“I Feel Pretty” suffers from a fatal flaw: its premise. Built around the notion that there’s something inherently hilarious — even crazy — about a woman not supermodel-thin or -gorgeous behaving with the confidence of one who is, the comedy treats its star, Amy Schumer, as if she were Chris Farley in the “Saturday Night Live” skit “Chippendales Audition.”

In that classic sketch from 1990, the late actor — nearly 300 sloppy pounds of him — does a sexy striptease next to a nervous, insecure and very buff Patrick Swayze. It’s funny because Farley, without his shirt on, and his blubber set in motion to Loverboy’s “Working for the Weekend,” is kind of, well, ridiculous.

Schumer, although zaftig, is no Chris Farley.

She plays Renee, an ordinary woman who wakes up from a head injury with the self-esteem of Beyoncé. In one scene, her character dares to enter a boardwalk-bar bikini contest. It’s meant to produce gales of laughter but delivers mostly groans instead. In that set piece, Renee loses the contest but captures the heart of her beau, Ethan (Rory Scovel), with her verve. Inner beauty, the film seems to be saying, is more important than rock-hard abs.

Yet it encapsulates much of what is wrong with this comic misfire. “I Feel Pretty” tries to deliver a message of empowerment — that ordinary women needn’t struggle to meet unreasonable standards of beauty to feel good about themselves — but it ends up pushing its pernicious opposite: If you don’t look like Emily Ratajkowski, the film says, a rail-thin model and actor who has a small role in the film, you’re unworthy of attention and love. If the bikini scene is funny — and it’s not — it’s because no woman who looks like Amy Schumer ought to be that comfortable in her own body.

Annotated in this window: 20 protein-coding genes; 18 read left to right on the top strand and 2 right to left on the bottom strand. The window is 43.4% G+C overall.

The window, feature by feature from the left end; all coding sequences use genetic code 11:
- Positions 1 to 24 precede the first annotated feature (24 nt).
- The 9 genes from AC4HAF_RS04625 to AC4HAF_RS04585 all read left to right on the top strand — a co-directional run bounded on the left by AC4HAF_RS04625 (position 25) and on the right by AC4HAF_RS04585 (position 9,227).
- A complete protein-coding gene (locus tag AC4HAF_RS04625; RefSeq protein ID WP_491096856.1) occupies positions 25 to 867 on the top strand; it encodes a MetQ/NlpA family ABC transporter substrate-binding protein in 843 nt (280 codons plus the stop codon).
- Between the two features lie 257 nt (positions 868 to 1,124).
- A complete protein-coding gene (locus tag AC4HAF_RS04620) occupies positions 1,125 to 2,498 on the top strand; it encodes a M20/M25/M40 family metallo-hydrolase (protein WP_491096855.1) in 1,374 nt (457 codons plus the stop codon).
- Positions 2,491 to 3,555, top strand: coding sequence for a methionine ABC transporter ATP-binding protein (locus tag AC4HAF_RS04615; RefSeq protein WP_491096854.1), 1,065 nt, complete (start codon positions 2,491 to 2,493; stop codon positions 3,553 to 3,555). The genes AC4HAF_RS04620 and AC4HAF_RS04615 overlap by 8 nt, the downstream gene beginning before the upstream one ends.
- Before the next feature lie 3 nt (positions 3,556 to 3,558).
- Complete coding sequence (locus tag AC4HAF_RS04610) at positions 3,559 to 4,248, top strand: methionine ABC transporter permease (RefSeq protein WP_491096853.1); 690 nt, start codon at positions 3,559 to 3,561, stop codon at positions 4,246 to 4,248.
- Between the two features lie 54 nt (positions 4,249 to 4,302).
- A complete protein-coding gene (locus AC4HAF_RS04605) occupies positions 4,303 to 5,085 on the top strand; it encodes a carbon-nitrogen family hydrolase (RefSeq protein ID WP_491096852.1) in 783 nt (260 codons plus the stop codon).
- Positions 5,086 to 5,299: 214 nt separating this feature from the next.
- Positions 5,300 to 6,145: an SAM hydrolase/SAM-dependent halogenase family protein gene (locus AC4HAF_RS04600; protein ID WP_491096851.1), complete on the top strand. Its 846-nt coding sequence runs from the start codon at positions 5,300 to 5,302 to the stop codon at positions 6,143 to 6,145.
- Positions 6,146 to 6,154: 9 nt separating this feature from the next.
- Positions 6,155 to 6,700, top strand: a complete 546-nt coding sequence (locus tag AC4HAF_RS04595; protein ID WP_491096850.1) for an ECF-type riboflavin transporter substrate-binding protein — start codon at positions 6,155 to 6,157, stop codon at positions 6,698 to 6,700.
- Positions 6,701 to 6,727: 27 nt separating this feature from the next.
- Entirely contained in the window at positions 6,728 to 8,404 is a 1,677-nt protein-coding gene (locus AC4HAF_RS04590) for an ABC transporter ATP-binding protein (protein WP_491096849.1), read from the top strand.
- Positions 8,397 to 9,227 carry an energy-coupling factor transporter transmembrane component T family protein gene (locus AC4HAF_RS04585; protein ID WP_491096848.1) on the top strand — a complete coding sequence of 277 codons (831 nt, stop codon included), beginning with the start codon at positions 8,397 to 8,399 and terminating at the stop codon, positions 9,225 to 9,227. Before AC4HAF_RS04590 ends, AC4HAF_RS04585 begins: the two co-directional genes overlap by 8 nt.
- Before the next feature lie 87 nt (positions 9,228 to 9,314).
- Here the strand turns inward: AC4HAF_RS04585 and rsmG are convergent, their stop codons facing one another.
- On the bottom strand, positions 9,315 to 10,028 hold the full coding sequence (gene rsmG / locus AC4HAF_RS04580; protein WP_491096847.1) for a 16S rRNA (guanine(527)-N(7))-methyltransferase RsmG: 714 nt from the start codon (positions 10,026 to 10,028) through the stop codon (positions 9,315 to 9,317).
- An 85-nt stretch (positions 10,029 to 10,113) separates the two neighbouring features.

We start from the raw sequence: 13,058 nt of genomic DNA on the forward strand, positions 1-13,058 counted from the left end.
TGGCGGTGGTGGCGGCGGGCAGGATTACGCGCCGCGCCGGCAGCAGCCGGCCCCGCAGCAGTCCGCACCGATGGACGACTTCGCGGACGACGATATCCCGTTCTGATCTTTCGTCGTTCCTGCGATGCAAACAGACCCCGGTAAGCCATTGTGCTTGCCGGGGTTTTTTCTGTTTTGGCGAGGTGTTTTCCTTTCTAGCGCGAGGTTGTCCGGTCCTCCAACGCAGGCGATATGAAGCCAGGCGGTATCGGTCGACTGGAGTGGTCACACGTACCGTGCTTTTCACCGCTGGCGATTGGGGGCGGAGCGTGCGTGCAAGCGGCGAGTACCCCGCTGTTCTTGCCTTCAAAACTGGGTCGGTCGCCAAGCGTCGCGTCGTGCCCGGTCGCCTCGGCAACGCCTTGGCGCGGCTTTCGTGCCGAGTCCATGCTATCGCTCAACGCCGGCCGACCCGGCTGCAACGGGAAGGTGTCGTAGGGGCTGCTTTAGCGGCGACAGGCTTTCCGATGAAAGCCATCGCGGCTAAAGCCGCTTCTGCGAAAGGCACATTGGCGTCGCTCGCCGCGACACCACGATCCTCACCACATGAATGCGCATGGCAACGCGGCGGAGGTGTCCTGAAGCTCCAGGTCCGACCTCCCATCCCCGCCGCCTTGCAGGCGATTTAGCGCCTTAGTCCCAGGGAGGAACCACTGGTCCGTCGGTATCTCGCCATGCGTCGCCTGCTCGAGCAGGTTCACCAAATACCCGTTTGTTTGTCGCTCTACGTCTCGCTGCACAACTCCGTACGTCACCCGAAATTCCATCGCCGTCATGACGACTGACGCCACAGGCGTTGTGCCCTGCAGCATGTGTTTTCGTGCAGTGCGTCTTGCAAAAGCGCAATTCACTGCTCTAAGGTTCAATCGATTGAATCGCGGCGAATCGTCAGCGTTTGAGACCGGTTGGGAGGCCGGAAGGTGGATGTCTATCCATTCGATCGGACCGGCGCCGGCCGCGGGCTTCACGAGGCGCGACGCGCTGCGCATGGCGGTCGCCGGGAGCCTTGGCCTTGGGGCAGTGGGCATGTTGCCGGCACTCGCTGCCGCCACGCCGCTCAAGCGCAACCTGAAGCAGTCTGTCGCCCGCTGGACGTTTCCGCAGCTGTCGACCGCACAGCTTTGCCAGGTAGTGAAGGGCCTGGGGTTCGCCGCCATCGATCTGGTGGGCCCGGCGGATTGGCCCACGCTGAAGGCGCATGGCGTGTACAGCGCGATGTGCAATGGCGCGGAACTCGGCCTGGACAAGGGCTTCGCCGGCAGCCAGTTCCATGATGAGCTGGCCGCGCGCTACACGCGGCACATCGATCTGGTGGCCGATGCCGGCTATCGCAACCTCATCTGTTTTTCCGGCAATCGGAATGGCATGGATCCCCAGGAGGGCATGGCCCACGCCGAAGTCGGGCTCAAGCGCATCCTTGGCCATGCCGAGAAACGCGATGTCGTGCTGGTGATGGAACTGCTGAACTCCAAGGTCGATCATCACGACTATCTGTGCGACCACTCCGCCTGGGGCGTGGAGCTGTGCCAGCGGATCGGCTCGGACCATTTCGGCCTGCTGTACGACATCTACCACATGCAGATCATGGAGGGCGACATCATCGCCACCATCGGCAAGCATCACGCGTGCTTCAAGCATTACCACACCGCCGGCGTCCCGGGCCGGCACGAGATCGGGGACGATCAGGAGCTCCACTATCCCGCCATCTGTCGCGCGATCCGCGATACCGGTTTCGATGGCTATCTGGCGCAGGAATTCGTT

“I Feel Pretty” wants to have its cake and eat it too — to laugh at women because of how they look, while scolding us for doing so.

There are other problems as well. Co-written and co-directed by Abby Kohn and Marc Silverstein (the writers of “Never Been Kissed,” making their directorial debut), “I Feel Pretty” presumes that conventionally attractive women — or at least the vast majority of them in this film — are stuck-up jerks. When Renee asks a pretty woman on the street where she got her dress and learns that it’s from Target, Renee whispers, conspiratorially, “Aren’t girls like us so lucky that we can shop anywhere and still look fly as hell?” (The other woman rolls her eyes, as if to say, “What do you mean, ‘girls like us’?”)

That Target reference — along with scenes that namecheck SoulCycle and Zumba and a plot that centers on Renee’s employer, a high-end cosmetics company preparing to enter the mass-market makeup business — lend the film not verisimilitude, but a sickly veneer of consumerism and brand worship.

(Courtesy Mark Schäfer | STX Films) Amy Schumer, next to Rory Scovel, plays a woman who wakes up changed after a head injury.

Later, when Renee and Ethan are having sex and he catches her looking at herself in the mirror, he says — incongruously, given his own unpretentiousness — “That is so hot.” It’s a bit of a mixed message to suggest that superficial self-regard is both desirable and, later in the film, during Renee’s inevitable speechifying about inner beauty, deplorable.

But all of this would be moot if “I Feel Pretty” managed to be even remotely funny. Schumer, so incisive and so woke in early seasons of her Comedy Central series “Inside Amy Schumer,” which she created and which won multiple Emmys, seems to have gotten lazy. Beauty isn’t always effortless, it seems, but comedy is really, really hard.

★ (out of ★★★★)

I Feel Pretty

When • Opens Friday, April 20.

Where • Area theaters.

Rating • PG-13 for sexual material, some partial nudity and strong language.

Running time • 110 minutes.